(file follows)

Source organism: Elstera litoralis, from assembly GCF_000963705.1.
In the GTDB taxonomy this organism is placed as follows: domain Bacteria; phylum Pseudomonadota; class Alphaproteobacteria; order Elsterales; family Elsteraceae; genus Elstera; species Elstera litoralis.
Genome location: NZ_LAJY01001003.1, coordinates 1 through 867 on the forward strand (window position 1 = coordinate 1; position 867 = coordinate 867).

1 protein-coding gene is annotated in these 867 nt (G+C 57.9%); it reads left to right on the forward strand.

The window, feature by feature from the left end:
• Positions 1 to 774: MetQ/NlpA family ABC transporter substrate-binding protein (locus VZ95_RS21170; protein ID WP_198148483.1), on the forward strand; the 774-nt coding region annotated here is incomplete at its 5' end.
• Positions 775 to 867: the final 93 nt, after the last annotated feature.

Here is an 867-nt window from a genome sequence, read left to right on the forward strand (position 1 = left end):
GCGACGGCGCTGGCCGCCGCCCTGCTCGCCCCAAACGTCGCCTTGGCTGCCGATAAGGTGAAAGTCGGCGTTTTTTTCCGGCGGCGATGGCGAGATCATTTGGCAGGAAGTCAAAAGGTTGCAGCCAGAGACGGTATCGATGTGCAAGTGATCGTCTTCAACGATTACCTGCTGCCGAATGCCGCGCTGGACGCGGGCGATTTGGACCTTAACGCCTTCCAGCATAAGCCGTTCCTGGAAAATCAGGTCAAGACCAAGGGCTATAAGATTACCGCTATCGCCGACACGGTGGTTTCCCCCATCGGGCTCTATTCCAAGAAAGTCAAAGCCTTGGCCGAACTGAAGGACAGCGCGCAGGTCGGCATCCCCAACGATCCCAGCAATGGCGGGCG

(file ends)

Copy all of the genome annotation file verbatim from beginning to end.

Source organism: Elstera litoralis, from assembly GCF_000963705.1.
In the GTDB taxonomy this organism is placed as follows: domain Bacteria; phylum Pseudomonadota; class Alphaproteobacteria; order Elsterales; family Elsteraceae; genus Elstera; species Elstera litoralis.
Genome location: NZ_LAJY01001003.1, coordinates 1 through 867 on the forward strand (window position 1 = coordinate 1; position 867 = coordinate 867).

1 protein-coding gene is annotated in these 867 nt (G+C 57.9%); it reads left to right on the forward strand.

The window, feature by feature from the left end:
• Positions 1 to 774: MetQ/NlpA family ABC transporter substrate-binding protein (locus VZ95_RS21170; protein ID WP_198148483.1), on the forward strand; the 774-nt coding region annotated here is incomplete at its 5' end.
• Positions 775 to 867: the final 93 nt, after the last annotated feature.

Here is an 867-nt window from a genome sequence, read left to right on the forward strand (position 1 = left end):
GCGACGGCGCTGGCCGCCGCCCTGCTCGCCCCAAACGTCGCCTTGGCTGCCGATAAGGTGAAAGTCGGCGTTTTTTTCCGGCGGCGATGGCGAGATCATTTGGCAGGAAGTCAAAAGGTTGCAGCCAGAGACGGTATCGATGTGCAAGTGATCGTCTTCAACGATTACCTGCTGCCGAATGCCGCGCTGGACGCGGGCGATTTGGACCTTAACGCCTTCCAGCATAAGCCGTTCCTGGAAAATCAGGTCAAGACCAAGGGCTATAAGATTACCGCTATCGCCGACACGGTGGTTTCCCCCATCGGGCTCTATTCCAAGAAAGTCAAAGCCTTGGCCGAACTGAAGGACAGCGCGCAGGTCGGCATCCCCAACGATCCCAGCAATGGCGGGCG